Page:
Carcinoma do ducto salivar rico em células claras envolvendo o palato
Fernanda A. Felix; Carla Francielly Lima; Lucas A. M. Santana; Sílvia F. Sousa; Cleverson Luciano Trento; Wilton M. Takeshita
J. Bras. Patol. Med. Lab. 2021;57(1):1-5
Fernanda A. Felix1; Carla Francielly Lima1; Lucas A. M. Santana1; Sílvia F. Sousa2; Cleverson Luciano Trento1; Wilton M. Takeshita1
1. Universidade Federal de Sergipe, Sergipe, Aracaju, Brazil
2. Universidade Federal de Minas Gerais, Belo Horizonte, Minas Gerais Brazil
Lucas Alves da Mota Santana
First Submission on 1/20/2020
Last Submission on 3/2/2020
Accepted for publication on 3/2/2020
Published on 7/20/2021
Salivary duct carcinoma (SDC) is a rare and aggressive neoplasm arising from salivary glands. SDC occurs most frequently in major salivary glands, with isolated cases arising from the minor salivary glands. The occurrence of clear cells in salivary gland tumors is uncommon and is rarer in SDC cases. We report the case of a 51-year-old male diagnosed with a clear cell variant of SDC in the minor salivary gland, involving the left hard palate. Immunohistochemical analysis revealed positivity for HER2/neu and GATA-3. The patient was submitted to radical surgical excision, neck dissection, and radiotherapy. Unfortunately, he died 14 months after the cancer diagnosis.
Keywords: salivary duct carcinoma; minor salivary gland; immunohistochemistry.
El carcinoma ductal de las glándulas salivales (CDS) es un tumor raro y agresivo que surge de las glándulas salivales. El CDS ocurre con mayor frecuencia en las glándulas salivales mayores, sin embargo, existen casos aislados de afectación en las glándulas salivales menores. La aparición de células claras en los tumores de las glándulas salivales es infrecuente y más rara en los casos de CDS. Presentamos el caso de un varón de 51 años al que se le diagnosticó la variante de células claras del CDS en la glándula salival menor, que afecta al paladar duro izquierdo. El análisis inmunohistoquímica reveló positividad para HER2/neu y GATA-3. El paciente fue sometido a escisión local quirúrgica radical, disección del cuello y la radioterapia. Desafortunadamente, murió 14 meses después del diagnóstico de cáncer.
Palabras-clave: carcinoma ductal de las glándulas salivales; glándula salival menor; inmunohistoquímica.
O carcinoma do ducto salivar (CDS) é um tumor raro e agressivo que se origina nas glândulas salivares. O CDS ocorre mais frequentemente nas glândulas salivares maiores, porém, há casos isolados de acometimento nas glândulas salivares menores. A ocorrência de células claras em tumores de glândulas salivares é incomum, sendo ainda mais rara nos casos de CDS. Relatamos o caso de um homem de 51 anos de idade que foi diagnosticado com a variante de células claras de CDS em glândula salivar menor, envolvendo o palato duro do lado esquerdo. A análise imuno-histoquímica revelou positividade para HER2/neu, GATA-3. O paciente foi submetido a excisão cirúrgica radical, esvaziamento cervical e radioterapia. Entretanto, ele faleceu 14 meses após o diagnóstico do câncer.
Palavras-chave: carcinoma do ducto salivar; glândula salivar menor; imuno-histoquímica.
Salivary duct carcinoma (SDC) is a rare and aggressive neoplasm of the salivary glands, whose group of lesions exhibit a wide variety of morphological forms(1). It was first recognized by Kleinsasser et al.(2) in 1968, as a group of ductal lesions, presenting an invasive component and central necrosis, similar to ductal breast carcinoma. Some authors believe that SDC originates from the excretory duct reserve cells of the salivary glands or may be the result of a malignant transformation of the ductal cells in pleomorphic adenoma(3, 4). Genetic alterations in SDC show mutations in ERBB2 (also known as HER2/neu), TP53, HRAS, PIK3CA, and androgen receptor (AR)(5).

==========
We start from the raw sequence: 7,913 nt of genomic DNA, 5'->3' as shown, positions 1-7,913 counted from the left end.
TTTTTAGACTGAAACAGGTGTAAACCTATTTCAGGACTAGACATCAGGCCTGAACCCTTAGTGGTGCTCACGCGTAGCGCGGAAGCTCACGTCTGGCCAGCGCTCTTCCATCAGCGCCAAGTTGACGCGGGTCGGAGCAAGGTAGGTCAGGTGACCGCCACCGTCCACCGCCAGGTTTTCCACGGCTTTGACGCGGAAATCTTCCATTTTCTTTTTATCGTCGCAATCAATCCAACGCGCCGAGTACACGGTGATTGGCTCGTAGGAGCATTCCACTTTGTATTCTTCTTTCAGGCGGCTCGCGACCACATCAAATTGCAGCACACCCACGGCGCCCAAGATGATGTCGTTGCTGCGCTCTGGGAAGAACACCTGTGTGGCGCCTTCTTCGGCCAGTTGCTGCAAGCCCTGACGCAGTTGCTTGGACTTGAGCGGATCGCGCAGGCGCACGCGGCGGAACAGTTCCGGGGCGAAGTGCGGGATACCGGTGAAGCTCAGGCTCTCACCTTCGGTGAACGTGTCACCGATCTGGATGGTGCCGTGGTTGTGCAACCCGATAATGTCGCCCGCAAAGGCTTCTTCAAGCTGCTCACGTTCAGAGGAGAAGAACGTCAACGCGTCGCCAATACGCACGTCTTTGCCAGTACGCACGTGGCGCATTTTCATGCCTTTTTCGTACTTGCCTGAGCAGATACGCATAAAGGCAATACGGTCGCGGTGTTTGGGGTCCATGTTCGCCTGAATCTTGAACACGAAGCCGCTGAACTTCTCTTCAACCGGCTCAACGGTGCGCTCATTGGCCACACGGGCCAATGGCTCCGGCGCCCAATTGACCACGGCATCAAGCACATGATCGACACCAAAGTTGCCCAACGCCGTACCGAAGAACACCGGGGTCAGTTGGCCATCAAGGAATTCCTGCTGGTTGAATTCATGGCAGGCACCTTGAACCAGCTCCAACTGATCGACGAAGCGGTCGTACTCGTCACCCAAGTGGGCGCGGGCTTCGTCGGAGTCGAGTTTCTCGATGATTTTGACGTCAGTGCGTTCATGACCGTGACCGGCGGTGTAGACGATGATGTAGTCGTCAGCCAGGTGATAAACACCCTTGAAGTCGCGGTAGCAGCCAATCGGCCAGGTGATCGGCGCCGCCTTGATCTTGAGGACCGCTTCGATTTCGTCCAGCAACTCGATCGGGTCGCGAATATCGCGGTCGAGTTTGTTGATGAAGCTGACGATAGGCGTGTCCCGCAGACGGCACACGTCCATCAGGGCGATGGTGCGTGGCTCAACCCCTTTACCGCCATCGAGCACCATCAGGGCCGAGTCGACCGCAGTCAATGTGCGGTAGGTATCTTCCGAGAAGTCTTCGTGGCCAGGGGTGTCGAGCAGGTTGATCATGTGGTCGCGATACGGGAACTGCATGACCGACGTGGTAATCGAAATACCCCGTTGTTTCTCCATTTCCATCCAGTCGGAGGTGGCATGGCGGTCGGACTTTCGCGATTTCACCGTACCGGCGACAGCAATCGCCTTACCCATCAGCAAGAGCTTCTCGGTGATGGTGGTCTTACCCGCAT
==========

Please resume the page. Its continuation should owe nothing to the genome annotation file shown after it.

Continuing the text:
It is more common in men aged between 50 and 70 years. SDC is responsible for 2% of salivary gland cancers, and is observed mainly in the parotid glands (71.8%), followed by the submandibular glands (14.5%), and minor salivary glands (8.3%)(6). SDC presents aggressive behavior with rapid progression and invasion of adjacent tissues(7). In general, SDC appears as tumors smaller than 4 cm and involve regional lymph nodes, which are additional risk factors for poor prognosis(6, 7).
Clear cells may be found in several salivary and non-salivary neoplasms of the head and neck, including metastatic tumors. In addition, the occurrence of clear cells in salivary gland tumors is uncommon, representing less than 1% of cases, and even rarer in SDC(8, 9). SDC treatment involves radical surgical excision, neck dissection, radiotherapy and, sometimes, adjuvant chemotherapy(7, 10, 11). This type of tumor exhibits a high recurrence rate and risk for distant metastasis, especially, when diagnosed in late-stage(6). Nevertheless, the 5-year survival rate of treated SDC patients ranges between 43%-64%(6, 12). Here, we present an uncommon variant case of clear cell SDC arising from the minor salivary gland of the palate, and we address its clinical and pathological features.
A 51-year-old male patient sought our oral diagnosis service to evaluate a tumor mass on the left hard palate. Extraoral examination revealed facial asymmetry, enlarged and fixed regional lymph nodes. During the intraoral examination, a lesion was observed in the hard palate region, extending to the buccal space and vestibular fundus of upper left premolar and molar. Clinically, the lesion was a tumor mass with irregular surface and shape, exophytic and diffuse borders, erythematous color, flaccid consistency, painless on palpation, measuring in its largest diameter 2.4 cm. Around the lesion, we noticed poor positioning and mobility of adjacent teeth (Figure 1). Previous medical history revealed no abnormalities.
FIGURE 1 – Intraoral evaluation showing swelling on the hard palate, left side, erythematous mucosa, and poorly positioned teeth
Panoramic radiograph showed an ill-defined radiolucent lesion, with a “ground glass” aspect covering the left maxillary sinus region. In addition, root resorption in the adjacent teeth was also observed. Computed tomography (CT) revealed an infiltrative heterogeneous solid mass involving the palate and the left maxillary sinus, extending to the piriform cavity and the left orbital floor (Figure 2). In fact, we also observed a low-attenuation area, suggestive of cribriform necrosis. As consequence, the provisional diagnosis of malignant neoplasm was raised, and an incisional biopsy was performed on the vestibular fundus region of the left premolars.